Abbey Meadows

Abbey Meadows

Saturday, 12 June 2010

Orchid City

Common Spotted Orchid

Northern Marsh Orchids

Yellow Fieldcap

Plenty of colour in the clearings

Latticed Heath

I cannot identify this caterpillar

I wonder what is going to come out of this?

I was back at Widdrington tip this morning. The Orchids are the highlight at the moment. Only two species in the Alder wood but the count today of Northern Marsh Orchid exceeded a thousand spikes and there is almost as many Common Spotted Orchids coming into flower. There are many other plants in the clearings in flower. I only saw 3 Butterflies species; Wall, Large and Small White but there were a few moths around with Latticed Heath, Silver Y, Ruby Tiger, Cinnabar and many micros kicked out of the vegetation as I was walking about. I only managed to photograph the Latticed heath.
I saw my first lowland Cuckoo this year and a fine Roebuck.


Emma Anderson said...

I really must go here, especially if all of these day-flying moths are about. The flowers are delightful too.

Skev said...

We could do with more flower meadows like that down here in VC55!

The caterpillar is a Drinker moth, and the cocoon looks to be one of the burnets, presumably either Six-spot Burnet or Narrow-bordered Five-spot burnet.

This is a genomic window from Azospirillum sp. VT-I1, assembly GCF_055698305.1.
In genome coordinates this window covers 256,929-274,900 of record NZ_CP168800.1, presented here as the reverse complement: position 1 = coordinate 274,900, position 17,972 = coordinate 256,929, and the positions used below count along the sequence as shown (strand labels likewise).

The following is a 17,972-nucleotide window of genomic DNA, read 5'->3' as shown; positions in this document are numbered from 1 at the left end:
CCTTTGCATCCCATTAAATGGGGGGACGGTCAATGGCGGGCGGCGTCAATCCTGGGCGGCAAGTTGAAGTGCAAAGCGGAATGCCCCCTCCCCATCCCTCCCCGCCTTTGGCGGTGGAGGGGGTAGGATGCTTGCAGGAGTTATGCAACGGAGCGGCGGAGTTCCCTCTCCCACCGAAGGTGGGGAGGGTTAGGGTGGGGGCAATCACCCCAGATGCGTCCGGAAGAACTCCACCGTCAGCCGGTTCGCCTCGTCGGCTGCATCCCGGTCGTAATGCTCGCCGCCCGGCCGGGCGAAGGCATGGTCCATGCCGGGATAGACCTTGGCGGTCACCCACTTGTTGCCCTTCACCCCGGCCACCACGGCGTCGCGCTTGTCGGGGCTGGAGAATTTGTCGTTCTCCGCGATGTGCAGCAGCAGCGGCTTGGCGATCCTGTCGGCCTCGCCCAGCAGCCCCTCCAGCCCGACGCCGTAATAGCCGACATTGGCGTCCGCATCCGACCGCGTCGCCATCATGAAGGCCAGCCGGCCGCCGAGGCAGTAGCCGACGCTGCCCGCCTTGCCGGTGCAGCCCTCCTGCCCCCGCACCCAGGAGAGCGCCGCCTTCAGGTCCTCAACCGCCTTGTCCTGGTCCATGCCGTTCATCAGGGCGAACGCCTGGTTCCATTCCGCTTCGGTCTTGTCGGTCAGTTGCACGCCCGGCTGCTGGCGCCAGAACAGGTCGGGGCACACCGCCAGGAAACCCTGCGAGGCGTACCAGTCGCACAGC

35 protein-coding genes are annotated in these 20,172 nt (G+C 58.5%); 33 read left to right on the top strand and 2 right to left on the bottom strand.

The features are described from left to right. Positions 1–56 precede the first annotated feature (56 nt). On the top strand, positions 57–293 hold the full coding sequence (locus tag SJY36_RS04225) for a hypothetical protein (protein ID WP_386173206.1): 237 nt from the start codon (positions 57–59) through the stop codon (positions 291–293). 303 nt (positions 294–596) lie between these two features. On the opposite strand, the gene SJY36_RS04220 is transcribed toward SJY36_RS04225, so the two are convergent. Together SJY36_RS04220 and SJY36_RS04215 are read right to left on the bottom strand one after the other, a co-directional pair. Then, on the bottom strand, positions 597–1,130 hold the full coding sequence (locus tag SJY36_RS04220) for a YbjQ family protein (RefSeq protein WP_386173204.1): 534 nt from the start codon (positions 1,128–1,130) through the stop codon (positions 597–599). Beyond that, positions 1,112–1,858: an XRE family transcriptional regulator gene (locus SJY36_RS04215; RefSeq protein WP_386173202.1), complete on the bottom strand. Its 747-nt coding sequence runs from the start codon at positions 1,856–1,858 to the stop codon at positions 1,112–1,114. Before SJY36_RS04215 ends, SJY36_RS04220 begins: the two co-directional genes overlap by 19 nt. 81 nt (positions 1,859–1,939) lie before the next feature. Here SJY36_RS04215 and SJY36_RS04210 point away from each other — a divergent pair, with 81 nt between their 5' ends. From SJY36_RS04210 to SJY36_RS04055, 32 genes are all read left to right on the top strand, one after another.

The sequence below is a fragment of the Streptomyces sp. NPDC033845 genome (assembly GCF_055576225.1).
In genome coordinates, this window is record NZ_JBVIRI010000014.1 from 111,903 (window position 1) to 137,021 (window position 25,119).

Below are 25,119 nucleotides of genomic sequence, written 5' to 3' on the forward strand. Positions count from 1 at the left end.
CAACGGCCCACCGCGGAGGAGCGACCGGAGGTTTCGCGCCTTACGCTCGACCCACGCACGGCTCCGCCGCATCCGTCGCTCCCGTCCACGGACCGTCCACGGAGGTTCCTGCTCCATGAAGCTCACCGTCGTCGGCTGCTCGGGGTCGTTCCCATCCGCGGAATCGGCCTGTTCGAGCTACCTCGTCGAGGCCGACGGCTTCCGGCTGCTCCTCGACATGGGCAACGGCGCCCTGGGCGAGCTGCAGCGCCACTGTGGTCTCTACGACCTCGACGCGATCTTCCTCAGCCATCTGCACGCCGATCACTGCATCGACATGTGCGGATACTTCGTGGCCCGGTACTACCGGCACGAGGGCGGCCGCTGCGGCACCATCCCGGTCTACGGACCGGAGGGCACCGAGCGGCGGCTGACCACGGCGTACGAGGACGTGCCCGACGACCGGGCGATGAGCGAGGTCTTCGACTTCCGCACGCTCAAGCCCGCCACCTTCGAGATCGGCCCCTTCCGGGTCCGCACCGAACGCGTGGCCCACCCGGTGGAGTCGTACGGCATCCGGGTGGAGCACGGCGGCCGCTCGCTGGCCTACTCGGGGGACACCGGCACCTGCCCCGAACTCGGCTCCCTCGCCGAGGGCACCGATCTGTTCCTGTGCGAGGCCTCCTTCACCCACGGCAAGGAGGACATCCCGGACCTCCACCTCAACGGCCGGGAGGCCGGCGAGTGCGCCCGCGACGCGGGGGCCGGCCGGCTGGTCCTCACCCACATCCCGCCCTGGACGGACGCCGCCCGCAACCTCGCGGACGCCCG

Anonymous said...

Great set of photos, Nigel.
From that angle the caterpillar looks like that of the Drinker moth.

PCF said...

There are loads of those caterpillars up at East Chevington on the path to the hide but like you I haven't found a guide that can identify them so assume it must be a moth. Over to the moth enthusiasts......
Nice city you've found. I wish there were more.

abbey meadows said...

Thanks all for the comments and the ID from Dean and Skev. Emma, pick a nice, calm sunny day. There is a pull in west of Widdrington village roundabout at NZ246958 and follow the farm tracks. The reason these meadows and woodland are here is because of the former opencast workings. New habitats have been formed and are excellent for wildlife possibly through accident rather than design and because of this they escape herbicides and pesticides and no farmers to flail the hedgerows to bits. PCF thats a great blog you have. I've never had a good look around Prestwick carr.

Earl Gray or Dave for short! said...

Hi Nigel, I think your Common Spotted Orchids are actually hybrids!
Probably Common spotted x Northern Marsh due to there size!?
Hope this helps?

abbey meadows said...

Thanks Dave, they are the largest I've seen.